Peter Beard escribió The End of the Game en los años 60. En esta obra empleó el final de la caza como una metáfora de las transformaciones que el hombre blanco impuso al continente africano. The End of the Game es una crónica de la destrucción de un territorio mítico en el que la crueldad de la naturaleza fue bruscamente sustituida por la crueldad del progreso. Y un aviso sobre el destino de un planeta herido por la falta de sentido común del ser humano.
This, then, is the tragic paradox of the white man’s encroachment. The deeper he went into Africa, the faster the life flowed out of it, off the plains and out of the bush and into the cities, vanishing in acres of trophies and hides and carcasses. The coming of the white man, who imposed his steel tracks, his brains, and his will, on the great continent was attended by glory and courage, ennobled by sacrifice, enriched by science and medicine and law. But it marked the beginning of the end in a land where nature herself had always been sovereign: at once sickness and cure, crime and punishment, beginning and end. Not the least of the signs of decay and dying was the gradual, remorseless end of the wild game.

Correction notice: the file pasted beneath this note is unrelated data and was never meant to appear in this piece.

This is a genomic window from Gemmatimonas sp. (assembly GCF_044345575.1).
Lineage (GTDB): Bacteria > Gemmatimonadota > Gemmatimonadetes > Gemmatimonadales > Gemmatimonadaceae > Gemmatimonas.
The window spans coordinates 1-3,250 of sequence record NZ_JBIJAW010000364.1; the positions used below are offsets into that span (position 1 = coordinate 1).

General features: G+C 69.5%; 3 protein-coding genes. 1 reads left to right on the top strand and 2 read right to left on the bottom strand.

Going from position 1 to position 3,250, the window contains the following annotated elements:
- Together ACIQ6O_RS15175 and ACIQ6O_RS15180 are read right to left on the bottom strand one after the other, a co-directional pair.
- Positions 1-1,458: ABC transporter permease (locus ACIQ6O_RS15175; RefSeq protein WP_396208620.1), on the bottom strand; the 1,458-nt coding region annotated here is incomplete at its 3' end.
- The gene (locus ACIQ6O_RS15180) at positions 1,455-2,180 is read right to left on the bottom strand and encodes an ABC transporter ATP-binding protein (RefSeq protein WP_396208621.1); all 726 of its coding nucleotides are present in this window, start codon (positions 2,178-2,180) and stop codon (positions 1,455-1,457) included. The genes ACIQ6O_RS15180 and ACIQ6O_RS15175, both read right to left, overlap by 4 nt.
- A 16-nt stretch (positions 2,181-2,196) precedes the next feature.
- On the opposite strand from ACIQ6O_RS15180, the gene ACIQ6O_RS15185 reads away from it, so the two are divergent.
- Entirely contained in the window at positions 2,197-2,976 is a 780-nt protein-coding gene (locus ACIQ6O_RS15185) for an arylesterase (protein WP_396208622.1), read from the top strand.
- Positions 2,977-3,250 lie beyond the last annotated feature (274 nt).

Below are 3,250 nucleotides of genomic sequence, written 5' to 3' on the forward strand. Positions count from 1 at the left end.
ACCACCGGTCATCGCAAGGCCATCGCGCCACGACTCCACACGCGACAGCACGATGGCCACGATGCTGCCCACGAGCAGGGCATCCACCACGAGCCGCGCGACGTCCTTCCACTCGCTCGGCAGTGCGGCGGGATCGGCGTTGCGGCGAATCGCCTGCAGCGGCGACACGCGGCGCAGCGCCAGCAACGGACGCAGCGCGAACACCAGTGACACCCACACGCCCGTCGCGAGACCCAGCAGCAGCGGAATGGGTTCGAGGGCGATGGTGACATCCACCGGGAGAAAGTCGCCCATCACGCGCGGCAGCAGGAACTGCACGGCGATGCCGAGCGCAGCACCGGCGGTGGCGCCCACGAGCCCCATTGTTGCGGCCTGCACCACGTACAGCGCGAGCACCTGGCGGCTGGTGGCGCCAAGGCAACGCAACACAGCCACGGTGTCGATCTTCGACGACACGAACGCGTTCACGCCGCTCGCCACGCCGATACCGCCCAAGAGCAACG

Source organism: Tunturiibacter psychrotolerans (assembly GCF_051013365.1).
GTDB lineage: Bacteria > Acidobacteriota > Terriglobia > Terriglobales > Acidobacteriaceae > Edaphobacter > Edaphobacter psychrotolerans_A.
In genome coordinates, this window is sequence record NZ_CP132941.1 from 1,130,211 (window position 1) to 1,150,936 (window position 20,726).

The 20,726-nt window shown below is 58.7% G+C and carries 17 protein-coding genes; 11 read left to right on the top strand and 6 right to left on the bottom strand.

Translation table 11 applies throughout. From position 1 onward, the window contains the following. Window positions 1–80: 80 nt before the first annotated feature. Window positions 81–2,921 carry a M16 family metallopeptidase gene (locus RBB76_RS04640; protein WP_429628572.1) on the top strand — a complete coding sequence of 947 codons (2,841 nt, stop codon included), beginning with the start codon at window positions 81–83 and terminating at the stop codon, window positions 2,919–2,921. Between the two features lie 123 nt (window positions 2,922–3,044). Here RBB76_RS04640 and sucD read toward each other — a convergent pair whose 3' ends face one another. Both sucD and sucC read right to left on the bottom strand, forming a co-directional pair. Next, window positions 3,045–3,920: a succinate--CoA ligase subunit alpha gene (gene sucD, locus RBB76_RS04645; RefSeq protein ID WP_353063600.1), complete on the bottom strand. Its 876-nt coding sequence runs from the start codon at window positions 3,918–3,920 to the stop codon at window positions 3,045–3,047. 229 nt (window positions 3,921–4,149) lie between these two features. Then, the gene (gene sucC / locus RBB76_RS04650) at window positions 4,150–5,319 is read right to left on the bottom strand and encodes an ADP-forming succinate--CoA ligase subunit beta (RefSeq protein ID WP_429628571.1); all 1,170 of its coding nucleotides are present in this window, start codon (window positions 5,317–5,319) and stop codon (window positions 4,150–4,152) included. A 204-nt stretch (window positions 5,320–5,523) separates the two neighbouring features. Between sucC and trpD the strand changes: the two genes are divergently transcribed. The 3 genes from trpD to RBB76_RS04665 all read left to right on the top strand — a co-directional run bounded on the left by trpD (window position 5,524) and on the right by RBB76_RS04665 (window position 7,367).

Like most things African, the top of Kenya would all too soon be taken by the white man. What a mission had gazed upon with freshness and wonder, explorers would conquer and give names to, geographers would explain, often incorrectly, and the tourist world would one day take for granted. It was Krapf, the scholarly member of the Church Missionary Society, who, in discovering the ancient home of Ngai and bringing his civilized god to the natives, had pointed the way-forward to ruin, backward to oblivion.
As the century turned, Africa began to emerge from a Dark Age stretching as far back as life on earth, into all the years that lay ahead-years of Renaissance, Enlightenment, Industry, and, if you will, Anxiety. It is fitting that Grogan made his symbolic trek as a survey for a railroad, the means through which foreign capital, the paraphernalia of technology, and foreigners themselves would enter. But because an incision is also a wound, the railroad was also the means through which the old life suppurated and poured out of Africa.
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